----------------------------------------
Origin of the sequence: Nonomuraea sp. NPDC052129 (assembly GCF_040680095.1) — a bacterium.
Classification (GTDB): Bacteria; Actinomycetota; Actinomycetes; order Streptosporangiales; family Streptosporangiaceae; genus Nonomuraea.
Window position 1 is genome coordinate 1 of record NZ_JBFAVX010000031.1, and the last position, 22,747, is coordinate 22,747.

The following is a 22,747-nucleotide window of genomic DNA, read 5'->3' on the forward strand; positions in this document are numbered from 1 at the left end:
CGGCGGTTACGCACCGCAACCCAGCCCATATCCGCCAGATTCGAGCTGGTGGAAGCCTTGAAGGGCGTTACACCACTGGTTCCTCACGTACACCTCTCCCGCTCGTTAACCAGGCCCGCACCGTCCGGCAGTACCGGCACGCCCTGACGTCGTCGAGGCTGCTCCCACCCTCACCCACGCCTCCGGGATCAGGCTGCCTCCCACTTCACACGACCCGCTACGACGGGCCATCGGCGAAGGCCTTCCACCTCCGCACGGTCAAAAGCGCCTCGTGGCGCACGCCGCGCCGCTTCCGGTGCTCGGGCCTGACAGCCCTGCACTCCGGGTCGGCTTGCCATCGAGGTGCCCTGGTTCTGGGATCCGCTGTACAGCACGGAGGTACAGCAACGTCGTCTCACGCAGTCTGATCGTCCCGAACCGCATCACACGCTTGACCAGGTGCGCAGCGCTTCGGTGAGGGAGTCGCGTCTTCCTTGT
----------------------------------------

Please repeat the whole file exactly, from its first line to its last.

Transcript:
Origin of the sequence: Nonomuraea sp. NPDC052129 (assembly GCF_040680095.1) — a bacterium.
Classification (GTDB): Bacteria; Actinomycetota; Actinomycetes; order Streptosporangiales; family Streptosporangiaceae; genus Nonomuraea.
Window position 1 is genome coordinate 1 of record NZ_JBFAVX010000031.1, and the last position, 22,747, is coordinate 22,747.

The following is a 22,747-nucleotide window of genomic DNA, read 5'->3' on the forward strand; positions in this document are numbered from 1 at the left end:
CGGCGGTTACGCACCGCAACCCAGCCCATATCCGCCAGATTCGAGCTGGTGGAAGCCTTGAAGGGCGTTACACCACTGGTTCCTCACGTACACCTCTCCCGCTCGTTAACCAGGCCCGCACCGTCCGGCAGTACCGGCACGCCCTGACGTCGTCGAGGCTGCTCCCACCCTCACCCACGCCTCCGGGATCAGGCTGCCTCCCACTTCACACGACCCGCTACGACGGGCCATCGGCGAAGGCCTTCCACCTCCGCACGGTCAAAAGCGCCTCGTGGCGCACGCCGCGCCGCTTCCGGTGCTCGGGCCTGACAGCCCTGCACTCCGGGTCGGCTTGCCATCGAGGTGCCCTGGTTCTGGGATCCGCTGTACAGCACGGAGGTACAGCAACGTCGTCTCACGCAGTCTGATCGTCCCGAACCGCATCACACGCTTGACCAGGTGCGCAGCGCTTCGGTGAGGGAGTCGCGTCTTCCTTGT